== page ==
Friday, March 20, 2015

Are You In The Ministry?

I have a good friend who used to be in “professional” ministry. Though his current job does not allow him to “preach the gospel” in a public way, it does allow him to make a lot of friends. Further, he has made friends in the small town where he lives, and his life has been a ministry to them as well. Finally, he has ministered to me personally; therefore, I view him as involved in ministry
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As we consider the word “minister,” it really means “servant.” A minister of Christ is thus a servant of Christ. As a bi-vocational minister, I am both a missionary pastor as well as a carpenter, yet I look at both my jobs as a service to Christ and to others. The greatest command of all is to love God with all our heart, soul, and mind, and then the second greatest command is to love our neighbor as ourselves. Each of us should make these commands our ministry as we become servants of Christ.
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In my previous “ministry” I was the pastor of an established church and did not have to be bi-vocational, but before that I was also a bi-vocational minister. During that time I was doing carpentry work for a lady that became a good friend. Her son was still living with her and was struggling with drunkenness. He came home from work discouraged one day as I was working on a remodeling project in their house. This man was close to my age and needed someone to talk to, so I set my tools down, noted the time so that I would not charge my customer for the time spent visiting with her son, and proceeded to talk with him for about 45 minutes.
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During that conversation, he told me that the alcohol was killing him. I listened, but I also told him of God’s love and that Christ came to pay for our sins. He had tears in his eyes as we spoke of Jesus Christ and how He loved us enough to die for us. I was not on the job site that day as a pastor, I was there as a carpenter, yet because I loved God and my fellow man, I was able to minister- to be a servant. Each Christian should realize that there are opportunities all around them to minister for God’s glory.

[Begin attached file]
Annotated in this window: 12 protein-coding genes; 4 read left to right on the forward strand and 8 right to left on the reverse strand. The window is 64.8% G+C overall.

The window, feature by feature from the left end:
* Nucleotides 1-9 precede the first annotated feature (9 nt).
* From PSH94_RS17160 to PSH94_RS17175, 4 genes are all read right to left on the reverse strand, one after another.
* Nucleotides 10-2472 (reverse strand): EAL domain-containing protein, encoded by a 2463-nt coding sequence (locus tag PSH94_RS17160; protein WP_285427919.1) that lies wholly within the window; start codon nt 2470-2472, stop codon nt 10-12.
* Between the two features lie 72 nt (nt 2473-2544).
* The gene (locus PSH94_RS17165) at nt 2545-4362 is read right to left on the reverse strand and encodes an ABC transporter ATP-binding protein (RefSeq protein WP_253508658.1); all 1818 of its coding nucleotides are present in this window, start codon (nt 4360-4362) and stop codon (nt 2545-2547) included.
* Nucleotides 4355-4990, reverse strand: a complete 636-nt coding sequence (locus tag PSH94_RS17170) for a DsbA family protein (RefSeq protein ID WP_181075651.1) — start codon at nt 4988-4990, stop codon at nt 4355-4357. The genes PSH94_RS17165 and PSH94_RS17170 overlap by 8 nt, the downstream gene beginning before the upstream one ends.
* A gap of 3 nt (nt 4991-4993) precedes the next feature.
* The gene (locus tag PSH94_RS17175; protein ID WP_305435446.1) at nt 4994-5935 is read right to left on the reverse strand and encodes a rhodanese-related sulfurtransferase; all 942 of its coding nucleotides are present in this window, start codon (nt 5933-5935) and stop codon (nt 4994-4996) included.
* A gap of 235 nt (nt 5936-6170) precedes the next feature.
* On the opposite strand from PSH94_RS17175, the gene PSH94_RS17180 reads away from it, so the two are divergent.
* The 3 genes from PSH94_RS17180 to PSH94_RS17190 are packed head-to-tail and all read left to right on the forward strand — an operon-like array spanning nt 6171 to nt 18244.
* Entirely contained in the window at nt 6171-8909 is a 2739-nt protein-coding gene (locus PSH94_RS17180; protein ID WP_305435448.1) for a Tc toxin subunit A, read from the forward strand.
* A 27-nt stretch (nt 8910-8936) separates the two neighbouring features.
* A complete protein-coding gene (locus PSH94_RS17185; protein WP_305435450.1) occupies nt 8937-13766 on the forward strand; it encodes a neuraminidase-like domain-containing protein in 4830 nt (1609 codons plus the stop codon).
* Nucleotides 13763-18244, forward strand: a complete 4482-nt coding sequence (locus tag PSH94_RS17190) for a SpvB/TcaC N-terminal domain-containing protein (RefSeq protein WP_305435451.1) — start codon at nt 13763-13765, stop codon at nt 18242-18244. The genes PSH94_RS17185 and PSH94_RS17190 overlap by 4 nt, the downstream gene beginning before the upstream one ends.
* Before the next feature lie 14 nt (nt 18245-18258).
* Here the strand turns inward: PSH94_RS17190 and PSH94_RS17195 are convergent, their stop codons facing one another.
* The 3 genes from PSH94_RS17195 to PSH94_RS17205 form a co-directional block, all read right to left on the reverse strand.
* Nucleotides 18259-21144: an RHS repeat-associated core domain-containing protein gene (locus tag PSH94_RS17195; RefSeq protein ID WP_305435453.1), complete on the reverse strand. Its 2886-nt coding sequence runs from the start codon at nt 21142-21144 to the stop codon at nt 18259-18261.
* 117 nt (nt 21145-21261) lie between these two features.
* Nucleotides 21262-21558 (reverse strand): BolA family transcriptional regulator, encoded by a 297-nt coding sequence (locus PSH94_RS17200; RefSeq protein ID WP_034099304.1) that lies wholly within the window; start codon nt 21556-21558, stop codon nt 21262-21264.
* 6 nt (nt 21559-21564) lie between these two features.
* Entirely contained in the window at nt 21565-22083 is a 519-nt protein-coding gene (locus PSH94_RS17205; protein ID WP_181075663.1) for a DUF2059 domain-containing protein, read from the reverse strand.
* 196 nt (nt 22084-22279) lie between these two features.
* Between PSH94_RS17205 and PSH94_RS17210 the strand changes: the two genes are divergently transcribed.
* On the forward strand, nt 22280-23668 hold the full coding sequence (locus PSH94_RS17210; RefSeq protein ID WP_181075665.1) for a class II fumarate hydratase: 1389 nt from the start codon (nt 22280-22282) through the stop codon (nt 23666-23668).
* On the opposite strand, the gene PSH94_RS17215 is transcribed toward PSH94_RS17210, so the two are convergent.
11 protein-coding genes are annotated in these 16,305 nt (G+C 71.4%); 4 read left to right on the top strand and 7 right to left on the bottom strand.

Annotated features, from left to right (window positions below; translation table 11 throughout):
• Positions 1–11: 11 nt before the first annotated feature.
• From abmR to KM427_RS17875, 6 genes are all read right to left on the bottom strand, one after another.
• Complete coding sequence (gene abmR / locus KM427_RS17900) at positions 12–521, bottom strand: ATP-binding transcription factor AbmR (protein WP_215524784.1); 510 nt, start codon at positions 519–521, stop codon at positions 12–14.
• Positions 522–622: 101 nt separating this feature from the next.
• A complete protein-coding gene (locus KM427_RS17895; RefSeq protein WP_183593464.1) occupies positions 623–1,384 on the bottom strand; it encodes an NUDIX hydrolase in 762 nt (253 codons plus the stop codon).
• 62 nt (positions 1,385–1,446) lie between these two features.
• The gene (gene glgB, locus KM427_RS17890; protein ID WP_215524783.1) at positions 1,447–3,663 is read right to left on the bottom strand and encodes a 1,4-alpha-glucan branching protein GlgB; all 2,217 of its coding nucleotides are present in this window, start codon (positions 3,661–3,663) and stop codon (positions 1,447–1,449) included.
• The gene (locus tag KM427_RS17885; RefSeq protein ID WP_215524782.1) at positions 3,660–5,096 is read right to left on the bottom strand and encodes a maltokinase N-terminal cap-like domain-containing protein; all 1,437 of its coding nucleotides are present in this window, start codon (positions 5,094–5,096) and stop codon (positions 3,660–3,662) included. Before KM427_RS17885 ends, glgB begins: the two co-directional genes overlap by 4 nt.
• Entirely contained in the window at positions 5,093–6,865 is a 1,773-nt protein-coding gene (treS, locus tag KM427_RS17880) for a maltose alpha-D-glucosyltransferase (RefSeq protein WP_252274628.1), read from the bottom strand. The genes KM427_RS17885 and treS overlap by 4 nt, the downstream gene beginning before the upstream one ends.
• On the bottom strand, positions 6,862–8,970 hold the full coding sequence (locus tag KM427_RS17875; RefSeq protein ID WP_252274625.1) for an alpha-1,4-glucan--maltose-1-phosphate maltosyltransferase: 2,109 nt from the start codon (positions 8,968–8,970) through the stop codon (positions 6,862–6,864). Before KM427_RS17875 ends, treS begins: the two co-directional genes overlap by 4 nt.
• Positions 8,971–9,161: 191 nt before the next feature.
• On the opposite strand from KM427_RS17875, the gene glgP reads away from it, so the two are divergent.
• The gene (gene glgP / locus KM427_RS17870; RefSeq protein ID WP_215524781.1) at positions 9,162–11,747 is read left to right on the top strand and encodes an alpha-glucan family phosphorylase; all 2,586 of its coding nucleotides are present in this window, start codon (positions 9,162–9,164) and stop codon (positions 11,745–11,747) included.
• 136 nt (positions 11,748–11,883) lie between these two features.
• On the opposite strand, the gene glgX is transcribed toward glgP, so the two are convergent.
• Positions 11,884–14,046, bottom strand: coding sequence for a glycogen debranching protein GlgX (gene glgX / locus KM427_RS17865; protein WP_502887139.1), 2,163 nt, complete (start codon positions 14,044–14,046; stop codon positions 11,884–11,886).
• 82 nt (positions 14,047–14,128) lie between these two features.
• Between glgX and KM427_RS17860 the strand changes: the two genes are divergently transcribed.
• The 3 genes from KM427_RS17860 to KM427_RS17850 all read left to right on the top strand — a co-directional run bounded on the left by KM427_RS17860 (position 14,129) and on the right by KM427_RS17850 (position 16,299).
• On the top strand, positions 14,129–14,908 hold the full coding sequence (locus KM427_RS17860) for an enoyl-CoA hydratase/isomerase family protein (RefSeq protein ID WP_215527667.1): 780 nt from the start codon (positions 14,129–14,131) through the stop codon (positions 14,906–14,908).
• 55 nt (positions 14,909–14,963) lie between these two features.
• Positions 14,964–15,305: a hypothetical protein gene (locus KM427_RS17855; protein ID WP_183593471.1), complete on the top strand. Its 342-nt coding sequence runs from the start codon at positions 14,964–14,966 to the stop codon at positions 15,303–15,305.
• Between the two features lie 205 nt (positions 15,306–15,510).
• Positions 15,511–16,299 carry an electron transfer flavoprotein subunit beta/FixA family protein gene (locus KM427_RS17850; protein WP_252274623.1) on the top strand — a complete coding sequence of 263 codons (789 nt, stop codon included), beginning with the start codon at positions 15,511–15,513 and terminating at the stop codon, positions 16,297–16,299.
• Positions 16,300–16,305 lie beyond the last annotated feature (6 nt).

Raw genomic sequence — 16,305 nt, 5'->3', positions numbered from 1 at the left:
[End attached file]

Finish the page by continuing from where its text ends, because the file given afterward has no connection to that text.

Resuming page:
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This young alcoholic and I then became friends, but that friendship was brief, because he died just a couple of months later. Though I was no longer able to minister to my new friend, I was still able to minister to his family, and the best part is that they were able to minister to me. As I was missing my friend, it was so encouraging to hear his mom say that he had quit drinking and was talking about God the last few days of his life. Sadly the alcohol had already done so much damage to his body.
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We do not all minister in the same way. I am a pastor and my ministry today is different than it was just a few short years ago. Today I am leading Bible studies as we get ready to start a new church here in Worthing. Since we do not have an established congregation yet, I also do carpentry work, thus I am bi-vocational again.